Friday, August 10, 2018 - Brainard Lake
With a new moon on the calendar, and the promise of a deep dark sky, I drove up to Brainard after work in hopes of camping at the lake. Sadly, Pawnee Campground is one of the most popular campgrounds in the state, and it was full by the time I arrived at 6:30pm.
I had used a phone app, The Photographer’s Ephemeris (TPE-3D), to preview the sky for Friday night:
In this screenshot, the camera is roughly in the middle of the lake, looking toward "Pin B" at the summit of Mt. Audubon. The horizontal slider shows the elevations of the sun, moon, and galactic center (white circle). At 7:03pm, the sun is just above Pawnee Pass, and the moon is in the saddle to the north of Mt. Toll.
Of course in real life, the sun would so bright that the moon would be invisible (just as it is during a solar eclipse).
At the lake, the sun was massively bright as it slid down the slope of Pawnee and Toll. Kayaks and paddle boards drifted across the calm lake. Fish jumped out of the water to catch mosquitoes. As the sky darkened, bats flew back and forth across the lake.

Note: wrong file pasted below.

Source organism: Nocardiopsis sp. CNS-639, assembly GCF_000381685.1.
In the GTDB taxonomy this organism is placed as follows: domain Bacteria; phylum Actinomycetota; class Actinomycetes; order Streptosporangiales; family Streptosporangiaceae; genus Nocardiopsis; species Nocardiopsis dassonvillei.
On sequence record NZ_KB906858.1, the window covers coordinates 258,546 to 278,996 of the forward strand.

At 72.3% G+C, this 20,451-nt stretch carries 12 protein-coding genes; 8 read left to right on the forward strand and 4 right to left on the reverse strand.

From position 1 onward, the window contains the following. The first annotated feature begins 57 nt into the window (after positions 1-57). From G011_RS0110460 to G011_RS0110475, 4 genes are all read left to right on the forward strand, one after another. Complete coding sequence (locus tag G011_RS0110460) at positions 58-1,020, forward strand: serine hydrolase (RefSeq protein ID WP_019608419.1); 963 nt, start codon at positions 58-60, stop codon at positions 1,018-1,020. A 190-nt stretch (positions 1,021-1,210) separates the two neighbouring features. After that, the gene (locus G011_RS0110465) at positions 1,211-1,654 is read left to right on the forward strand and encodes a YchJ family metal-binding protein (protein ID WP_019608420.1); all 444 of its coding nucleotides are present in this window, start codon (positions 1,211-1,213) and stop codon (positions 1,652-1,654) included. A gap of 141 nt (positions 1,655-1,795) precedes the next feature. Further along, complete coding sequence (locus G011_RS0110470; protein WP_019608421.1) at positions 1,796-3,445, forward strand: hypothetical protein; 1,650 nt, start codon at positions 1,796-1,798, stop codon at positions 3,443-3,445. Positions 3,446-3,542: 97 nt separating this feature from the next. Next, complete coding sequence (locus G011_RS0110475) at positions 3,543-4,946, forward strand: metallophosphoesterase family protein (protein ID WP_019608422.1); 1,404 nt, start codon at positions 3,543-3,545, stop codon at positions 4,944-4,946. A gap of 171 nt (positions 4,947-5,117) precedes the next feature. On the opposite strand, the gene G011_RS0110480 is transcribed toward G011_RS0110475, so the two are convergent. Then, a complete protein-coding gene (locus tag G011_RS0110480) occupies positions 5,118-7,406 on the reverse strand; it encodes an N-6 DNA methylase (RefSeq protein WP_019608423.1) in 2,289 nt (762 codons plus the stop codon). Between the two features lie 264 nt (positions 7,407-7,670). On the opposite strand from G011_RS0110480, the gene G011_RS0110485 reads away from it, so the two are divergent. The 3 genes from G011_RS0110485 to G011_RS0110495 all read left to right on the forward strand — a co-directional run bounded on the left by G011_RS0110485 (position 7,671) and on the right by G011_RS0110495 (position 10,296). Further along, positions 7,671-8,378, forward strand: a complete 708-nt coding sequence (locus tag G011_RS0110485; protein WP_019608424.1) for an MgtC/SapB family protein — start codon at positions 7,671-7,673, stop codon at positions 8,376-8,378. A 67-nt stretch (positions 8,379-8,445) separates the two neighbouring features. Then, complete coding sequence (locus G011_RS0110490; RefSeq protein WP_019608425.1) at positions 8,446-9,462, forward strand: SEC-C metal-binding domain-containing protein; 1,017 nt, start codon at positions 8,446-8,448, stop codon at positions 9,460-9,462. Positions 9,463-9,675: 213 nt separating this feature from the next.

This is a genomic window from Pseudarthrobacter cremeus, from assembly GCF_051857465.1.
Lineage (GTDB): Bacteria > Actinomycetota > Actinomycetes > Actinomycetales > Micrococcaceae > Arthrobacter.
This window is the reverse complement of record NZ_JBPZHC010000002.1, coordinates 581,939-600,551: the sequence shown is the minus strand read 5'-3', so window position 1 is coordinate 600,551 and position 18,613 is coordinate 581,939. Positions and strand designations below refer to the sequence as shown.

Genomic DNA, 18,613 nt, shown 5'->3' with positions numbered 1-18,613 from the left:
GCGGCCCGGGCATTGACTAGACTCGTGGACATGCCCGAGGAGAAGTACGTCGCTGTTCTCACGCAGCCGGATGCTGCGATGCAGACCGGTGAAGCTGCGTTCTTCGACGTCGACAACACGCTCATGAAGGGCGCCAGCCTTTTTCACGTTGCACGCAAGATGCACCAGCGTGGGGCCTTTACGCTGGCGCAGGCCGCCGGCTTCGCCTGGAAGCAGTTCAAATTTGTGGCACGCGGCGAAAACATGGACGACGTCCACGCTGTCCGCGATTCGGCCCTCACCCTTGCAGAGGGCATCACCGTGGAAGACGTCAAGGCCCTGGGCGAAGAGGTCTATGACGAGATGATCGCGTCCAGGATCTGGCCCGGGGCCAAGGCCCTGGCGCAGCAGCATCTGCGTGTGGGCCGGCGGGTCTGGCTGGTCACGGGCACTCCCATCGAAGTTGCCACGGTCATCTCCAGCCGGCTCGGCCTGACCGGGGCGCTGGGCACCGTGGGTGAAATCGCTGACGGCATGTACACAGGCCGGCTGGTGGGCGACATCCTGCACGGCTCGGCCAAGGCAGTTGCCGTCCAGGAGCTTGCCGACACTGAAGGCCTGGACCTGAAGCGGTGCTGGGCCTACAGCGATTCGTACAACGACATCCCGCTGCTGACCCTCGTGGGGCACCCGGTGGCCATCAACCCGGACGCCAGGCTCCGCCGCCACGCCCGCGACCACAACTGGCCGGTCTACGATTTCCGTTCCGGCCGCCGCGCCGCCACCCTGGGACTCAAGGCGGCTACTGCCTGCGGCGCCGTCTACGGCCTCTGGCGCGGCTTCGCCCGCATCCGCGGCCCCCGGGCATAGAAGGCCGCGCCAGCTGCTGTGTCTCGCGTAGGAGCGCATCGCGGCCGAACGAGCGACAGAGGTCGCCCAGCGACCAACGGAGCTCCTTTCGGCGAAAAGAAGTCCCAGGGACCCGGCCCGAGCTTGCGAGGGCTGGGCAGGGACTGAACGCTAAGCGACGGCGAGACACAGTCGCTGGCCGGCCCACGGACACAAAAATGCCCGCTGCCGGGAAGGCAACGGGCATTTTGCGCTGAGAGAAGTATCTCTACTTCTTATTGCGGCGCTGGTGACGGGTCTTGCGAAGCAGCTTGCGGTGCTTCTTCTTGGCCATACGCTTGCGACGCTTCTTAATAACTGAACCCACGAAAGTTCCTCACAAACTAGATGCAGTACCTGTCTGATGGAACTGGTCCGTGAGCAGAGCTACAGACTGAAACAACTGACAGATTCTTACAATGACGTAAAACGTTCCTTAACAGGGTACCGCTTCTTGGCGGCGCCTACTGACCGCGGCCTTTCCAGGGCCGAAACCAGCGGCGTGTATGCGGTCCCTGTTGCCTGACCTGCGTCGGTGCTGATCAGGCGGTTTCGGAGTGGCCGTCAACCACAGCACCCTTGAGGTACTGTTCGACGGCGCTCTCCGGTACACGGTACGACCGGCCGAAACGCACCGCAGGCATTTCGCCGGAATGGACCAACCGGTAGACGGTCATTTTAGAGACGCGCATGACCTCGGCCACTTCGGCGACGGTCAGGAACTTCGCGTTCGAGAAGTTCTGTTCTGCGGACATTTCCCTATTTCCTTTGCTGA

After sunset, the humans retired to their camping areas. A deer approached along the shore, looking overly curious. I popped open my camera flash and shot a few pictures, to scare it away.
I decided to return to my car, to let the wildlife get their drinks.
As I stood in the parking lot, the galactic center reached its zenith above the forest south of the lake. By 9:30, Scorpio shone brightly, but the sky was not quite dark enough to see the Milky Way.
The area was quiet and calm, and the temperature was dropping quickly. I really wished I could have camped out; maybe later this year, or next summer. I shot a few more pictures, packed up my gear, and headed home.
Image Note: This is an HDR blend of three exposure-bracketed images, at -1ev, 0ev, and +1ev. I could see the haze through my polarized sunglasses, but in the raw image, the sky looked completely blown out. Fortunately Lightroom was able to simulate a graduated ND filter, to expose the high cirrus and wildfire haze.